Response of Wintering Birds to Simulated Birder Playback and Pishing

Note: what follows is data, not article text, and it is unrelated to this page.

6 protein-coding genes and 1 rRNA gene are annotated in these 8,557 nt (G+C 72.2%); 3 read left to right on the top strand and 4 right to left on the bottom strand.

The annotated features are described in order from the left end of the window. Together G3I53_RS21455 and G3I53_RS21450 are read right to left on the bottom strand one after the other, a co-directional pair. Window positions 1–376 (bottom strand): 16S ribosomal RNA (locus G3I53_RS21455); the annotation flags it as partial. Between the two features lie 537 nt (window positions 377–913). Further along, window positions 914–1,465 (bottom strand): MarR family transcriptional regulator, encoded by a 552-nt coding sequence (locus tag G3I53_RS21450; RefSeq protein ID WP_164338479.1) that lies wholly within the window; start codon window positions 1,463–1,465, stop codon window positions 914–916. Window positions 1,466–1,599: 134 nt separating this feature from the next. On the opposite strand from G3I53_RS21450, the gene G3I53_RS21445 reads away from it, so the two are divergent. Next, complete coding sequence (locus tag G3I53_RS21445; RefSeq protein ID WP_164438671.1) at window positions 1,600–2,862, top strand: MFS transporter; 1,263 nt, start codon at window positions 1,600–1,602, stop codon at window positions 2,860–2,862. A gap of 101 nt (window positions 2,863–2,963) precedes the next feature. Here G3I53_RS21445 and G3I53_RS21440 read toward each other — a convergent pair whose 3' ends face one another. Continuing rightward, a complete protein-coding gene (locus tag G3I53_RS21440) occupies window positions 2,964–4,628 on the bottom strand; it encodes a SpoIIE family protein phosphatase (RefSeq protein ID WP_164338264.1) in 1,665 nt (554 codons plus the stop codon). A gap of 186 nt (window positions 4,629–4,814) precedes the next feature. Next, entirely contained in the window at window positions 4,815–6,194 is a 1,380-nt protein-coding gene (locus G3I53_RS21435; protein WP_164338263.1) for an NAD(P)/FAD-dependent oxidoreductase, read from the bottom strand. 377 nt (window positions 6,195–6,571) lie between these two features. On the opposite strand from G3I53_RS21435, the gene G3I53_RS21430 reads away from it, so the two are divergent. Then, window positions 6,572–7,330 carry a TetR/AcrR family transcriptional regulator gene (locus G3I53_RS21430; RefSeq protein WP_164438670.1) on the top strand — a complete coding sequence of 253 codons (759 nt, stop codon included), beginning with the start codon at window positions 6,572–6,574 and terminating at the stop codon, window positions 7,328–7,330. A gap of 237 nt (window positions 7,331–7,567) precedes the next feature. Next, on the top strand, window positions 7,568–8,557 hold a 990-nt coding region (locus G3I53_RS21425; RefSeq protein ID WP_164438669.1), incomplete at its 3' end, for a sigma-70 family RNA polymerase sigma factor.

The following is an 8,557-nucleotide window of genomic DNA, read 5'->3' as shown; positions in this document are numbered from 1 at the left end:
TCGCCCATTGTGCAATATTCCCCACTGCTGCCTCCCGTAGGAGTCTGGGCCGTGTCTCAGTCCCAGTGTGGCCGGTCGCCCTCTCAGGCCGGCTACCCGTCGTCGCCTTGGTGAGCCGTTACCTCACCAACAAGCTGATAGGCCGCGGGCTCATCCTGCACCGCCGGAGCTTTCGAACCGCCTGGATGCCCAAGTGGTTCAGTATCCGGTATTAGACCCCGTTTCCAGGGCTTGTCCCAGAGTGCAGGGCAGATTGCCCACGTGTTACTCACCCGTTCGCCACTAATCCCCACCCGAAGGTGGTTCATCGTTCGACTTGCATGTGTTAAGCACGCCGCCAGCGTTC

Researchers have used playback as an effective survey tool for ornithological research and monitoring, but amateur use is controversial because of potential negative effects on birds. Despite limited peer-reviewed research on this technique, conservation organizations worldwide have limited or banned the use of playback. Some birders use “pishing” (vocal imitation of avian alarm calls) as an alternative to playback. We investigated the effects of simulated birder playback and pishing on the behavior of wintering birds in northern Louisiana. Four experimental treatments were performed at each of six sites: baseline (no birder), control (birder present—no sound), pishing (birder pished five times), and playback (birder played three pre-recorded bird songs). Our order of presentation of each experimental treatment was varied at each site to control for habituation of birds. From hunting blinds, we recorded the behavior of birds during a 45-min observation period split into three 15-min periods: pre-, during-, and post-exposure to experimental treatment. The total number of bird behaviors we recorded differed by site and order of experimental presentation. Some sites had more bird activity than others and the total number of recorded behaviors tended to increase with an increase in the order of presentation. Experimental treatment best explained variance in the repeated factor. Pishing and playback increased vocalization behaviors and decreased foraging and movement behaviors. Pishing also reduced self-maintenance behaviors whereas birder presence reduced vocal activity of birds. Potentially, all of the behavioral changes noted in birds could have negative impacts on wintering birds. Nonetheless, additional work is needed to determine if birds compensated after disturbance ended or if these brief behavioral changes can influence subsequent survival and reproduction. We suggest that resource managers should be judicious with the use of pishing and playback activities at sites during the winter, particularly if birds of conservation concern are present.

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